The Strypes: Snapshot – album review

The Strypes – Snapshot (Virgin EMI)

DL / LP / CD

Out Now


9/10 review for teenage band reinventing the blues.

It says a lot for the perceived state of rock ‘n’ roll that any sprightly guitar album from a young band is held up as a great work and a revival in real talent as opposed to the X Factor judge soap opera.

But then The Strypes are not just any band.

The Irish four piece from Cavan have been thrilling the live circuit for a couple of years with incredible shows that combine killer musicianship, sharp suits and a fierce intensity that marks them one of the most thrilling bands out there.

It’s a sort of synchronicity that as the great Wilko Johnson prepares to bale out The Strypes have suddenly arrived to keep the flame very much alive- something which thrills the old stager.

Initially people were worried that the band were relying on covers, forgetting that was how the Beatles and the Stones had cut their teeth back in the holy mist of the early days of rock ‘n’ roll.

And it’s those days of early rock ‘n’ roll that we are concerning ourselves with here.

The album tracks machine gun out in a series of riffs as sharp as their suits- a blur of guitars and harmonicas and urgent melodies- the band bristle with energy and of course it’s classic, and of course it’s all been done before and of course this music is ancient but give it a blood transfusion and it comes out this perfect. That’s the beauty of the form- it’s so sodding timeless and in these young hands it has been reinvented yet again for one of the albums of the year.

Being original is so overrated anyway –  the Strypes are sonically and sartorially dealing with The Yardbirds, The Rolling Stones, Dr Feelgood and Bo Diddley but giving the old standards a 21st century 21st.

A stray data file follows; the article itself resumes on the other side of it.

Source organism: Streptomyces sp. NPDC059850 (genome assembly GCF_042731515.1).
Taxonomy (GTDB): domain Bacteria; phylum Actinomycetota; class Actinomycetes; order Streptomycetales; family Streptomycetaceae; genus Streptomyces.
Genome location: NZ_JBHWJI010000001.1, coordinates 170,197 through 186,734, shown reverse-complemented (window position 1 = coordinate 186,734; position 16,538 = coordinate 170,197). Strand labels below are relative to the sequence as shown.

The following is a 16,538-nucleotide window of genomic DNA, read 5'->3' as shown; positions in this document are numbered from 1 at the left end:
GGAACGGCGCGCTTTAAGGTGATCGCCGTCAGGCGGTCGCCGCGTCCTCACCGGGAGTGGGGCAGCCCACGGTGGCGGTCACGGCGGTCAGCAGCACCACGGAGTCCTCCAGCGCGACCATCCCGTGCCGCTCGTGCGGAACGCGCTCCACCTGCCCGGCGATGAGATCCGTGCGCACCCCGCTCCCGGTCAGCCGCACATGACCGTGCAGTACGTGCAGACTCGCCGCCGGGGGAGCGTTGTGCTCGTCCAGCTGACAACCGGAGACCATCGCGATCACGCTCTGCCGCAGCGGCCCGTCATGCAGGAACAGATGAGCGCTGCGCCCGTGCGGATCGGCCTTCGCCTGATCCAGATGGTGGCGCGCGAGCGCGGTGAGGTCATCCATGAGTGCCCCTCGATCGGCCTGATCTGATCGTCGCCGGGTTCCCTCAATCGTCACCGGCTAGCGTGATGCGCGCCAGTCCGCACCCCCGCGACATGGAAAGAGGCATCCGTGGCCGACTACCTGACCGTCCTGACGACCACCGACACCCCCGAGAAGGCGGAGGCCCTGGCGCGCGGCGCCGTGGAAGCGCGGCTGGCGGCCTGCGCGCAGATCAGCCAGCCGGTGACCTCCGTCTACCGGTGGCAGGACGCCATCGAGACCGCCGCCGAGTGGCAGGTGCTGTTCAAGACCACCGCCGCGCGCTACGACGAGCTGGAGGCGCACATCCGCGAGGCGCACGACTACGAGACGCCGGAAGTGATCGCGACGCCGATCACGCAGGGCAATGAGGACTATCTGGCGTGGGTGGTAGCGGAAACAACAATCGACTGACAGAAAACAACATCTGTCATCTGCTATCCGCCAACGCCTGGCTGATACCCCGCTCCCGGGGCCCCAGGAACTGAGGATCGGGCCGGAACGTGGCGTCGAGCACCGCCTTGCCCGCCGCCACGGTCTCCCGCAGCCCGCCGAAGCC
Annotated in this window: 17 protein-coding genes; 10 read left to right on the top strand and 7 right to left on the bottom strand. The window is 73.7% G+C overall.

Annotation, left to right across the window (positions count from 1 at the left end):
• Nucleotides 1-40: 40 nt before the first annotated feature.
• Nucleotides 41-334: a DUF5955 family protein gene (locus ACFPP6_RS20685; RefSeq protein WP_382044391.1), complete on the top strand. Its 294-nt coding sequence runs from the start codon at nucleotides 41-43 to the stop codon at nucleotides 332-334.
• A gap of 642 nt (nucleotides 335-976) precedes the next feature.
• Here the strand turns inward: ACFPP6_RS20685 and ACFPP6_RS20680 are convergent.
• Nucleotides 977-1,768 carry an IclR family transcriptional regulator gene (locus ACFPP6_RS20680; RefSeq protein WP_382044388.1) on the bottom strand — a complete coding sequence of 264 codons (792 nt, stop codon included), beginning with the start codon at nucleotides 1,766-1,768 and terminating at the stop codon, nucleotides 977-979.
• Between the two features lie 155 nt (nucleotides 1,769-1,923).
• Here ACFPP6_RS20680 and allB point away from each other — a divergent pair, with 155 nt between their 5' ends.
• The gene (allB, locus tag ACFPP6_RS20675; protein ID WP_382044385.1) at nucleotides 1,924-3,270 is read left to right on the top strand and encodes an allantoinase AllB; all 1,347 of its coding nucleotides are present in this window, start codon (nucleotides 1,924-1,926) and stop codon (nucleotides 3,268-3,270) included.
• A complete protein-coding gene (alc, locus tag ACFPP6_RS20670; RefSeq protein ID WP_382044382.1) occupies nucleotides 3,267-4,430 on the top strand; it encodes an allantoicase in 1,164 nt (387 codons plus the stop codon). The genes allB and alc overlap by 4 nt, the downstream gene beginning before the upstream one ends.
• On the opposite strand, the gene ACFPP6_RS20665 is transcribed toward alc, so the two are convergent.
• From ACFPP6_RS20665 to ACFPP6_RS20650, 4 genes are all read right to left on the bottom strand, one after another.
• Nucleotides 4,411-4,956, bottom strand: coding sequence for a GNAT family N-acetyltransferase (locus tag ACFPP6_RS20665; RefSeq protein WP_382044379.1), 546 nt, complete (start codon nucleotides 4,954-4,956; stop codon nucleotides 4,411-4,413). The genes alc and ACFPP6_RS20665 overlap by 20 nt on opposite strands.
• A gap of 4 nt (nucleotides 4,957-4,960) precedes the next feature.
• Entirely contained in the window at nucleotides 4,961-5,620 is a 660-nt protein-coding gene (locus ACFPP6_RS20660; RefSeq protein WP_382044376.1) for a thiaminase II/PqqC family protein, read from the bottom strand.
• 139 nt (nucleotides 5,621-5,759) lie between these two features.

This is about the now and the fierce power of the music sounds so ‘of the moment’ that it’s perfect- just like punk was not that original but perfect in its time, just like the Stones were tapping into the blues- the magic dust, the musical elixir is always there to be tapped into and like everything great bout life it’s always perfect.

So fuck that debate. The Strypes are the perfect teenage moment- they have the energy, the chops and the musical skills to make this work. They also have the songs now as well- their own material taking the building blocks of rock n roll and reconstructing them for the 21st century with two covers to make up the 12 songs including a brisk take on Willie Dixon’s blues standard You Can’t Judge A Book By Its Cover just to tell you where all this stuff comes from- a signpost for the next generation.


The band have already shown us what they can do with their run of self penned singles – What a Shame, Hometown Girls and Mystery Man which are already being busily learned by the new generation of sharp suited suburban music freaks.

As we predicted at the beginning of the year The Strypes are one of the key bands of 2013- a multi faceted musical year where music has fractured into all directions and we can listen to all of it at the same time.

Lets celebrate that we can still produce bands this urgent, this skilled and this deeply immersed in the classic stuff.

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Award winning journalist and boss of Louder Than War. In a 30 year music writing career, John was the first to write about bands such as Stone Roses and Nirvana and has several best selling music books to his name. He constantly tours the world with Goldblade and the Membranes playing gigs or doing spoken word and speaking at music conferences.


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